Einstein Might Not Have Used Flashcards, But He Did Ride a Bike

A couple of years back I did a guest post for a cycling clothing site entitled, “Einstein Never Used Flashcards”.  It was an article written about kids, free-thinking, and exercise.  The idea came from a book that my Wife was reading at the time and for some reason the concepts have been floating around my mind once again.  So I’ve decided to resurrect that post, make a few tweaks, and lay it down for all of you here on our website.

My wife has this book called, “Einstein Never Used Flashcards” and she used to read excerpts of the book to me.  The book talks about how schools are going away from recess and there is less and less free-thinking playtime given to children.  I won’t even get into the whole childhood obesity thing right here, and I’ll just focus on the kids that are still getting in some exercise.  We’re part of a society that is overdosing on structured fitness classes and sports for kids.  It’s great to see them active and getting involved with so many different sports, but as the book points out…they aren’t given “unstructured time to discover their own creativity and strengths.”

As the title of the book insinuates, the great Albert Einstein did all he did because of the free-thinking free time he took part in and not because of using structured learning….and we all know that he spent a lot of time on his bike.  I’m not a preacher, and really just wanted to have some fun with this, so I’ll leave it up to you to decide if the book is worth a read or not.  It spoke to me, and if you think it might do the same for you…give it a go.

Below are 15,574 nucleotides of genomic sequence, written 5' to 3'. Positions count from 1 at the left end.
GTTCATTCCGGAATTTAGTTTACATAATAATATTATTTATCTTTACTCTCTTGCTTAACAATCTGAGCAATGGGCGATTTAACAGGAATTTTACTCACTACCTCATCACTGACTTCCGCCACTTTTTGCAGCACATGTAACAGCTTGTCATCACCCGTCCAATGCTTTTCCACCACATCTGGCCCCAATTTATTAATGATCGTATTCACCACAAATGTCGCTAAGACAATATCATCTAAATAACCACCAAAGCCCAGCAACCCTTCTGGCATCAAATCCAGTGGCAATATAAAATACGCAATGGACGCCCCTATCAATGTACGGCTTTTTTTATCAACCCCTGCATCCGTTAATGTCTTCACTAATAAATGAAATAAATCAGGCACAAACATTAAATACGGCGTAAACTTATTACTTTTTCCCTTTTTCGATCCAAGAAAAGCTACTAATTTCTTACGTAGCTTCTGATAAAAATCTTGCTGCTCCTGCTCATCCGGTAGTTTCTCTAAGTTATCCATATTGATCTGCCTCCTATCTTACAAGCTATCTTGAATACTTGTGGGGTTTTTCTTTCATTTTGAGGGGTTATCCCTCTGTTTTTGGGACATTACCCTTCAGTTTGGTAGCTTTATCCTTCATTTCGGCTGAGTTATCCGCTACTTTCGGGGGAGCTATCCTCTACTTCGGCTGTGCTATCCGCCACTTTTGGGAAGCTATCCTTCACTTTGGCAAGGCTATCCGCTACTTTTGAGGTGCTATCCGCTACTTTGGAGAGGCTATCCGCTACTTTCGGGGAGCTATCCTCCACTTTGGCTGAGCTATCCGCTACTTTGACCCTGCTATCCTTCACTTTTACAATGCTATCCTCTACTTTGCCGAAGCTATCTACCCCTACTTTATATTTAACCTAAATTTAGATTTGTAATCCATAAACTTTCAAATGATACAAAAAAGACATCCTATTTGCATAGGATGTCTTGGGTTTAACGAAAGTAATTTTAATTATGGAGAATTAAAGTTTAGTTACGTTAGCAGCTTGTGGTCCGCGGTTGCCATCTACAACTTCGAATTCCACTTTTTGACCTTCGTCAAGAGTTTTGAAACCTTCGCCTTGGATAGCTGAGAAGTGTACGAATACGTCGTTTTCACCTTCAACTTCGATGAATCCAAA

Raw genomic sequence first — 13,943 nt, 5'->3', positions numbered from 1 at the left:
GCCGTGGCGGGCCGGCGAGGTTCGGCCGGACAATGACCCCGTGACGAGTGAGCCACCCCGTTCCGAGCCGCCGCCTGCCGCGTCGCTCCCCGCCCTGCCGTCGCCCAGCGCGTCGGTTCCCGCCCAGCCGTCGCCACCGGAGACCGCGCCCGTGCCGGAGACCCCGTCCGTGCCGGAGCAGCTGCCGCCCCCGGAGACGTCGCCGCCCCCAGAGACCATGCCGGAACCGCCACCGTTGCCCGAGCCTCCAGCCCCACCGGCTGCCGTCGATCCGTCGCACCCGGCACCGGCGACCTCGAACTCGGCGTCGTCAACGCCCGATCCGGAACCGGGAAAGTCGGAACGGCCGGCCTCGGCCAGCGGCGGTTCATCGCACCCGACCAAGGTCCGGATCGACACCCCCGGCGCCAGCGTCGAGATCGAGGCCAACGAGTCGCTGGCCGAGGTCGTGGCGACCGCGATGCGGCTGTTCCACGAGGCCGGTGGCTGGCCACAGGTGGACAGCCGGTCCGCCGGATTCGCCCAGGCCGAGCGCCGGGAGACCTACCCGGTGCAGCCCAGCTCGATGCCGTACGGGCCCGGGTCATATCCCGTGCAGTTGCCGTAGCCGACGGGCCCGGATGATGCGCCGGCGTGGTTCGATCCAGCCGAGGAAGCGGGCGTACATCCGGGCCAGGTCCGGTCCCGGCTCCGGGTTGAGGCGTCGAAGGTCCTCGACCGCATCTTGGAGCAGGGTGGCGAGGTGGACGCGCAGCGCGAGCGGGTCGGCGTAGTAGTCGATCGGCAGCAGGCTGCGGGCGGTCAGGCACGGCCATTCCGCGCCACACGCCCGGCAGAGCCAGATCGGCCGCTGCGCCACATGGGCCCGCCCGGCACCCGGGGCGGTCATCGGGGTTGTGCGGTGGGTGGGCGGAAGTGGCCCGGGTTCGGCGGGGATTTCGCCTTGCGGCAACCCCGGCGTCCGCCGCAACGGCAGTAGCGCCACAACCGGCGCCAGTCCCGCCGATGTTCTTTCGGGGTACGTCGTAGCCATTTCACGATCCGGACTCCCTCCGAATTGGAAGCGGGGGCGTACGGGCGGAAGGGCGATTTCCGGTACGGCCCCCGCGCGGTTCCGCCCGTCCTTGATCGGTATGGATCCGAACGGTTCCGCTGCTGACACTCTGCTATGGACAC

But I will add in just one more quote from the authors, Kathy Hirch-Pasek and Roberta Michnick Golinkoff, that I think sums things up quite well: “Despite societal brain washing that kids need exposure to a wide variety of activities to encourage their interests, the reality is that it’s okay to just play!”

When I was a kid, I remember two types of physical activity: cruising on my bike, and running through town with my friends.  I lived on my bike.  It was my source of freedom, transportation, and endless amounts of great times.  It really was one of my best friends.  When I wasn’t on my bike, I was running around playing games with my friends.  I’m absolutely convinced that it was all this play time on and off the bike that made me the dude I am today.  Now that I’m the Dad of three super awesome kids, I’m making sure that they are encouraged to just get out there and play as well.

I’m a fan of any source of athletics and totally encourage kids to try things out and find what they love best.  But my advice to the parents out there is to make sure that there’s room for play time in the sports they take part in, and that maybe it doesn’t have to be taken too seriously.  I want to see kids loving the sports they play.  Having a total blast while they are lovingtheswim, lovingthesoccer, and of course….lovingthebike.  Most of all…..just getting out there to play.

  • AmandaGaleKotyk

    I agree with Karen…this is definitely an important message to get out. I won’t get into all my thoughts here, but I’m thankful you posted this.
    I also think we all need to play more….to remember what it was like to be a kid.

  • Karen

    This is the best post you’ve had on your website. This is an important message to get out so thank you for sharing it with your readers. Our kids need less structure and more free time.